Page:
While I was doing my research for this article, I stumbled upon the story of two women in the US military who participated in a pro-breastfeeding campaign and were horribly insulted for it. Many things were said about them, but I found this to be particularly upsetting: Somebody called these women a disgrace to the uniform and compared breastfeeding to defecating or urinating in public. When you stop shaking your head as I did, you will probably ask yourself as well, ‘how can a mother feeding her child be a disgrace? How is it possible to compare nurturing a child with defecating?’ I think we need to stop, rewind and re-think.
Breastfeeding (or babyfeeding as I like to call it) is the act of nursing a child with mother’s milk. Regardless of how natural and necessary it is for both child and mother, many women who choose to do so in public places are often faced with public shaming and humiliation. Why? Here are my two cents on it: we live in a hypocritically sexist society, (I’m pointing this out just in case you’ve been living under a rock.) We encourage mothers to breastfeed children but we feel “uncomfortable” with the idea of them doing it in public. We remain silent when breasts (and female bodies in general) are exposed in a way that objectifies women (as in television, ads or music videos) but we feel disgusted whenever a mother feeds her child right next to us in a supermarket’s cashier desk line, at a restaurant or a theater. God forbid breasts are being used to do anything other than sell sexy lingerie or beer!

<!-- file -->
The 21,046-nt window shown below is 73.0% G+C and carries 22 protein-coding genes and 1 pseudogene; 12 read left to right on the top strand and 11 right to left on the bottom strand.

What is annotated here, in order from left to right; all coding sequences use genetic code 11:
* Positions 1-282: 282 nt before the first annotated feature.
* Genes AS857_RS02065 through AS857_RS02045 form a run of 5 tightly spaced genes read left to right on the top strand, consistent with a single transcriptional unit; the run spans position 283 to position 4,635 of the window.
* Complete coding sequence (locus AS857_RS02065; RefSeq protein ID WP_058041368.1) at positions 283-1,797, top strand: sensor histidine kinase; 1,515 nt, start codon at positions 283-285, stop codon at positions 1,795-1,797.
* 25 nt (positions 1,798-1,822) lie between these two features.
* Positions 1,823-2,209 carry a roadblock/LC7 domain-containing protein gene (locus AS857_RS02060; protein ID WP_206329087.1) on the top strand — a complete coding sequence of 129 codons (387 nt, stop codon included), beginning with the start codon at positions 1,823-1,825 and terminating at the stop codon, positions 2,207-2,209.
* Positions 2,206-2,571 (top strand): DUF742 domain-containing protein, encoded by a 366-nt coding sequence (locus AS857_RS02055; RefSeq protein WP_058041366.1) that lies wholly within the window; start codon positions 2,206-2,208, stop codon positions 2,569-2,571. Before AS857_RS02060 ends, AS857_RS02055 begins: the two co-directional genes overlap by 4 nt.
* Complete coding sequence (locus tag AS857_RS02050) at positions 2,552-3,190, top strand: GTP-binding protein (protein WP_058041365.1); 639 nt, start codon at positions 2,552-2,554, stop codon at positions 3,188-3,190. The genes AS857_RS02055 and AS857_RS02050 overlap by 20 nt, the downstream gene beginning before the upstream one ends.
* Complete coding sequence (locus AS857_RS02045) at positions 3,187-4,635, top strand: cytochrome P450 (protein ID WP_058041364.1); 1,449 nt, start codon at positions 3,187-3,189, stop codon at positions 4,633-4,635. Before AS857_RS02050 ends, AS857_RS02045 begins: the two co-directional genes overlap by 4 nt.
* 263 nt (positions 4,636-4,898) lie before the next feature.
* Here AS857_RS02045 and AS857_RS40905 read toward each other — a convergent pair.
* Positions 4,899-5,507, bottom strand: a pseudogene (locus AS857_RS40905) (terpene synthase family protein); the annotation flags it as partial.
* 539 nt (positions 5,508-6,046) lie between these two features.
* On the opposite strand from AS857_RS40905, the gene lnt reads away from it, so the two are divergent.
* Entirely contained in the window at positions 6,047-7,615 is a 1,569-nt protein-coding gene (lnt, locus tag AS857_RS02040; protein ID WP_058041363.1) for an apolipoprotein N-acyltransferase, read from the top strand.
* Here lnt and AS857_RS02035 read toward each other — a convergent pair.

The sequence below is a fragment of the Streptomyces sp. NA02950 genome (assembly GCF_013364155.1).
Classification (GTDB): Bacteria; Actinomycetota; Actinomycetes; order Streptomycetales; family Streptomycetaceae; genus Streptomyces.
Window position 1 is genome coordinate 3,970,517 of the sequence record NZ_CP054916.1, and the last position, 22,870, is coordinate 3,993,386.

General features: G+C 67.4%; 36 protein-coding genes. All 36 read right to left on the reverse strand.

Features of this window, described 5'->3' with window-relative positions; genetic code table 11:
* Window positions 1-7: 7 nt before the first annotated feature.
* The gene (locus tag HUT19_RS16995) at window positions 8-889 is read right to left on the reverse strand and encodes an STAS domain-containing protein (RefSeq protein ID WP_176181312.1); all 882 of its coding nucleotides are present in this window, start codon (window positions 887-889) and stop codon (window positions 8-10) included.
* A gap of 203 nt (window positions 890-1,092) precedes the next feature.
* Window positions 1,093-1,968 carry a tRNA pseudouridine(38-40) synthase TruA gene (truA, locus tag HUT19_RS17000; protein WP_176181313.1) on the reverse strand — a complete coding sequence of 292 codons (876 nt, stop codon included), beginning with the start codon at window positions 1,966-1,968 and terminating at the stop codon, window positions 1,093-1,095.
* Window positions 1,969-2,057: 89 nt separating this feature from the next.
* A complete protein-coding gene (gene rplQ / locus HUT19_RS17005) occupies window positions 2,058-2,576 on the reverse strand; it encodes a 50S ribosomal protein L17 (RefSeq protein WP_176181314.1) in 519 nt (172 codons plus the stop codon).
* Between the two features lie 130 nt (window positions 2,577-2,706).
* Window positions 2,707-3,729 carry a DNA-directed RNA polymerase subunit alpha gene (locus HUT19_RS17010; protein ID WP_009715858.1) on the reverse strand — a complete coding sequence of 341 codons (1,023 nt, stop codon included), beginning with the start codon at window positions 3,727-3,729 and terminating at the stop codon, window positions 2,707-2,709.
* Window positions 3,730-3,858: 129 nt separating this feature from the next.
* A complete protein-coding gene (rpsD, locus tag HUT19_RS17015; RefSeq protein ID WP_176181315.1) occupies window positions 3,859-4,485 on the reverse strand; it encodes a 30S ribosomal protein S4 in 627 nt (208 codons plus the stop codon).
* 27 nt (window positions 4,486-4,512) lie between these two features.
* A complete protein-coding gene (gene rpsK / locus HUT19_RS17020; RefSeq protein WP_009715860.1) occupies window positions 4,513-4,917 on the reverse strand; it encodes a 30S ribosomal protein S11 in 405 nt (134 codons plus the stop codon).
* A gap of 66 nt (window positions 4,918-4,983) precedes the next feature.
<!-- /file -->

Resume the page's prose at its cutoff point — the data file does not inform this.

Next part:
It seems we find it hard to realize that supporting breastfeeding in public IS supporting breastfeeding. In the end, women are put under a heavy strain when it comes to nursing their children. Sometimes they are forced to use public restrooms (as if any of us would eat on a public toilet) or cover up their babies with a suffocating blanket (again, as if any of us would eat with a blanket on). They also endure hard looks, intimidation, disrespectful comments and even unjustified aggression. All of this for what? For the sake of not seeing a nipple? Our double standards have gone too far.
Many countries such as Germany, Canada, Iceland and the Philippines understood the importance of breastfeeding and have passed on legislation to protect mothers. The Philippines took it one step ahead and sanctioned an Expanded Breastfeeding Promotion Act in 2009. The US has also legislated in favor of the nursing mother but it doesn’t seem to be enough to put an end to harassment. For the sake of mothers and babies we must change our mindset. Change starts at home, with us, by looking at the mirror. Moms need to realize that there is nothing to be ashamed of if they choose to breastfeed in public. There is nothing sexual, amoral or bizarre in nursing your child. On the contrary, bizarre is to be banned from breastfeeding in public. It is bizarre and discriminatory, so please moms don’t tolerate it! You have the right to decide. It’s your body, your baby and your rules. Let’s advocate for no more mom-shaming! Breastfeeding is an expression of love.